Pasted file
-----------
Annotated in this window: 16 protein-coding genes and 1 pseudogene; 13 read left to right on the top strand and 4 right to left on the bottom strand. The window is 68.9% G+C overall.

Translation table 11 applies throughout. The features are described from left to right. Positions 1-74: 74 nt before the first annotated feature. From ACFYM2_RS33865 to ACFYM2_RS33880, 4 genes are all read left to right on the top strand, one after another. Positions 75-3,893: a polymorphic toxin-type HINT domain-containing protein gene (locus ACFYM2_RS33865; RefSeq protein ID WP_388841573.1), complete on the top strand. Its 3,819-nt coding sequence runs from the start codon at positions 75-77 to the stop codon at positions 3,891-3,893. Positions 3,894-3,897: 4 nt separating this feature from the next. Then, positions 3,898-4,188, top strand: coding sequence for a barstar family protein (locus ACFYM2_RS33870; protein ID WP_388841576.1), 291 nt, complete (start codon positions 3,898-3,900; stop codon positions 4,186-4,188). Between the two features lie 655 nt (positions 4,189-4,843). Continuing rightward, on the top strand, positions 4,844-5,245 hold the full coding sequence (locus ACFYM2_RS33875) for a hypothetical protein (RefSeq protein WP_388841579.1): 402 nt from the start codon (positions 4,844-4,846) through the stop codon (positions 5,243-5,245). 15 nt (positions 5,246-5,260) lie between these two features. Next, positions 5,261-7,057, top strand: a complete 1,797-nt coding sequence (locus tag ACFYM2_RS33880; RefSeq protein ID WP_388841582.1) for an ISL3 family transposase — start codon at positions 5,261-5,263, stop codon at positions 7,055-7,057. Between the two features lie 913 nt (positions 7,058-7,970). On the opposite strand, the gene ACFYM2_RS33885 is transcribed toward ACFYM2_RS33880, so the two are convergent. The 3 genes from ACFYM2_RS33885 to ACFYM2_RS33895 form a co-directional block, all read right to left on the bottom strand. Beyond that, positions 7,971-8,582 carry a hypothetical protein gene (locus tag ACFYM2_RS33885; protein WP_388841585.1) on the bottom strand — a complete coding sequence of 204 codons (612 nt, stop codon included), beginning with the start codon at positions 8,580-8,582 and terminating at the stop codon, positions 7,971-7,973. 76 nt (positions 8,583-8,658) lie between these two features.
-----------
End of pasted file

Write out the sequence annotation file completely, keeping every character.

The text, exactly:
Annotated in this window: 16 protein-coding genes and 1 pseudogene; 13 read left to right on the top strand and 4 right to left on the bottom strand. The window is 68.9% G+C overall.

Translation table 11 applies throughout. The features are described from left to right. Positions 1-74: 74 nt before the first annotated feature. From ACFYM2_RS33865 to ACFYM2_RS33880, 4 genes are all read left to right on the top strand, one after another. Positions 75-3,893: a polymorphic toxin-type HINT domain-containing protein gene (locus ACFYM2_RS33865; RefSeq protein ID WP_388841573.1), complete on the top strand. Its 3,819-nt coding sequence runs from the start codon at positions 75-77 to the stop codon at positions 3,891-3,893. Positions 3,894-3,897: 4 nt separating this feature from the next. Then, positions 3,898-4,188, top strand: coding sequence for a barstar family protein (locus ACFYM2_RS33870; protein ID WP_388841576.1), 291 nt, complete (start codon positions 3,898-3,900; stop codon positions 4,186-4,188). Between the two features lie 655 nt (positions 4,189-4,843). Continuing rightward, on the top strand, positions 4,844-5,245 hold the full coding sequence (locus ACFYM2_RS33875) for a hypothetical protein (RefSeq protein WP_388841579.1): 402 nt from the start codon (positions 4,844-4,846) through the stop codon (positions 5,243-5,245). 15 nt (positions 5,246-5,260) lie between these two features. Next, positions 5,261-7,057, top strand: a complete 1,797-nt coding sequence (locus tag ACFYM2_RS33880; RefSeq protein ID WP_388841582.1) for an ISL3 family transposase — start codon at positions 5,261-5,263, stop codon at positions 7,055-7,057. Between the two features lie 913 nt (positions 7,058-7,970). On the opposite strand, the gene ACFYM2_RS33885 is transcribed toward ACFYM2_RS33880, so the two are convergent. The 3 genes from ACFYM2_RS33885 to ACFYM2_RS33895 form a co-directional block, all read right to left on the bottom strand. Beyond that, positions 7,971-8,582 carry a hypothetical protein gene (locus tag ACFYM2_RS33885; protein WP_388841585.1) on the bottom strand — a complete coding sequence of 204 codons (612 nt, stop codon included), beginning with the start codon at positions 8,580-8,582 and terminating at the stop codon, positions 7,971-7,973. 76 nt (positions 8,583-8,658) lie between these two features.